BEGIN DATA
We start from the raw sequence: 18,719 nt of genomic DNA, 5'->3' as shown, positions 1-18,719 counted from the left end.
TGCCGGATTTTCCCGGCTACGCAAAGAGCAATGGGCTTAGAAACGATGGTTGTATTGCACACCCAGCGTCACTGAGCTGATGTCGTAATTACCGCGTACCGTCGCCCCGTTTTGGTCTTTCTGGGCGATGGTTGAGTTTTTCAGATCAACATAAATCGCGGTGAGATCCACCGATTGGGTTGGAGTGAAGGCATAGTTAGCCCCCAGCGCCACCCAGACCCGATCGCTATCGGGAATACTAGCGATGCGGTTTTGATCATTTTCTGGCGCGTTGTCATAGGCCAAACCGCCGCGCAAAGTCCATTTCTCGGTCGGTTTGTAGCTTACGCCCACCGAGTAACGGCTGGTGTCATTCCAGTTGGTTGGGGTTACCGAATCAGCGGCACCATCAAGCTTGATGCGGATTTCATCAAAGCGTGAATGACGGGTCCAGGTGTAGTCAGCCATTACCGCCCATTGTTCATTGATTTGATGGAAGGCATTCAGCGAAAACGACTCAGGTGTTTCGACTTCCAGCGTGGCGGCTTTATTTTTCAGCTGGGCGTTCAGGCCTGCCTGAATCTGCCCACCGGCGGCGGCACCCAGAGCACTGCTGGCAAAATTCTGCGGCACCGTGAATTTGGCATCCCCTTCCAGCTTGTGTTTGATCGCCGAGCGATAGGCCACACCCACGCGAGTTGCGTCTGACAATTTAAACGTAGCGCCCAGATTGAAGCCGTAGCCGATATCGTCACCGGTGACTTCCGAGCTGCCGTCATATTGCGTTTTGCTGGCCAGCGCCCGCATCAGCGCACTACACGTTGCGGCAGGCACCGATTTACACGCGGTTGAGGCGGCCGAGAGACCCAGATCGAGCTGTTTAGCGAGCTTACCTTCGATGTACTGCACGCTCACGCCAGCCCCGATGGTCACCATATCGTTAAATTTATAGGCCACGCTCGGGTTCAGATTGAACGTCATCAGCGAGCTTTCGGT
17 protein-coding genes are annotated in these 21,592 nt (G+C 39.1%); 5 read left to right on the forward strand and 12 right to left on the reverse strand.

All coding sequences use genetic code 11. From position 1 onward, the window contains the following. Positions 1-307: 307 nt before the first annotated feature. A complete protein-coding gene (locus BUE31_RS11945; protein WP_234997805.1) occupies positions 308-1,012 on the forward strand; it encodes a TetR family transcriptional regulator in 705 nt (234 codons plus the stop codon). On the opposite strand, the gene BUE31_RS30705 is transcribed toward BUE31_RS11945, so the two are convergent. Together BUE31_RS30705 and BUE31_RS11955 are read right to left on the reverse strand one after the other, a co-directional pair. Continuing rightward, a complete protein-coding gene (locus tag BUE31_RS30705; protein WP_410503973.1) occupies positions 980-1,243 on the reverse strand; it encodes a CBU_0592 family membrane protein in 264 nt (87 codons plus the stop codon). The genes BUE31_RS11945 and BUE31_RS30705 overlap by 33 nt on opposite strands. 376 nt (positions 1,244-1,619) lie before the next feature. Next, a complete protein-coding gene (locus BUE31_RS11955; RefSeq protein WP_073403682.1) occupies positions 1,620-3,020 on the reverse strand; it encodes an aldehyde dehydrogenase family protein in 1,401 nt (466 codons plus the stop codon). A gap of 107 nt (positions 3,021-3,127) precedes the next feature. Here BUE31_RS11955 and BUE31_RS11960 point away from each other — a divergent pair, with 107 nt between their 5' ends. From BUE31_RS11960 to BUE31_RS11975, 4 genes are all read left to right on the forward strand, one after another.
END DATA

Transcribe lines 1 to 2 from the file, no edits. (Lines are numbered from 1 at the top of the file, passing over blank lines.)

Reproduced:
We start from the raw sequence: 18,719 nt of genomic DNA, 5'->3' as shown, positions 1-18,719 counted from the left end.
TGCCGGATTTTCCCGGCTACGCAAAGAGCAATGGGCTTAGAAACGATGGTTGTATTGCACACCCAGCGTCACTGAGCTGATGTCGTAATTACCGCGTACCGTCGCCCCGTTTTGGTCTTTCTGGGCGATGGTTGAGTTTTTCAGATCAACATAAATCGCGGTGAGATCCACCGATTGGGTTGGAGTGAAGGCATAGTTAGCCCCCAGCGCCACCCAGACCCGATCGCTATCGGGAATACTAGCGATGCGGTTTTGATCATTTTCTGGCGCGTTGTCATAGGCCAAACCGCCGCGCAAAGTCCATTTCTCGGTCGGTTTGTAGCTTACGCCCACCGAGTAACGGCTGGTGTCATTCCAGTTGGTTGGGGTTACCGAATCAGCGGCACCATCAAGCTTGATGCGGATTTCATCAAAGCGTGAATGACGGGTCCAGGTGTAGTCAGCCATTACCGCCCATTGTTCATTGATTTGATGGAAGGCATTCAGCGAAAACGACTCAGGTGTTTCGACTTCCAGCGTGGCGGCTTTATTTTTCAGCTGGGCGTTCAGGCCTGCCTGAATCTGCCCACCGGCGGCGGCACCCAGAGCACTGCTGGCAAAATTCTGCGGCACCGTGAATTTGGCATCCCCTTCCAGCTTGTGTTTGATCGCCGAGCGATAGGCCACACCCACGCGAGTTGCGTCTGACAATTTAAACGTAGCGCCCAGATTGAAGCCGTAGCCGATATCGTCACCGGTGACTTCCGAGCTGCCGTCATATTGCGTTTTGCTGGCCAGCGCCCGCATCAGCGCACTACACGTTGCGGCAGGCACCGATTTACACGCGGTTGAGGCGGCCGAGAGACCCAGATCGAGCTGTTTAGCGAGCTTACCTTCGATGTACTGCACGCTCACGCCAGCCCCGATGGTCACCATATCGTTAAATTTATAGGCCACGCTCGGGTTCAGATTGAACGTCATCAGCGAGCTTTCGGT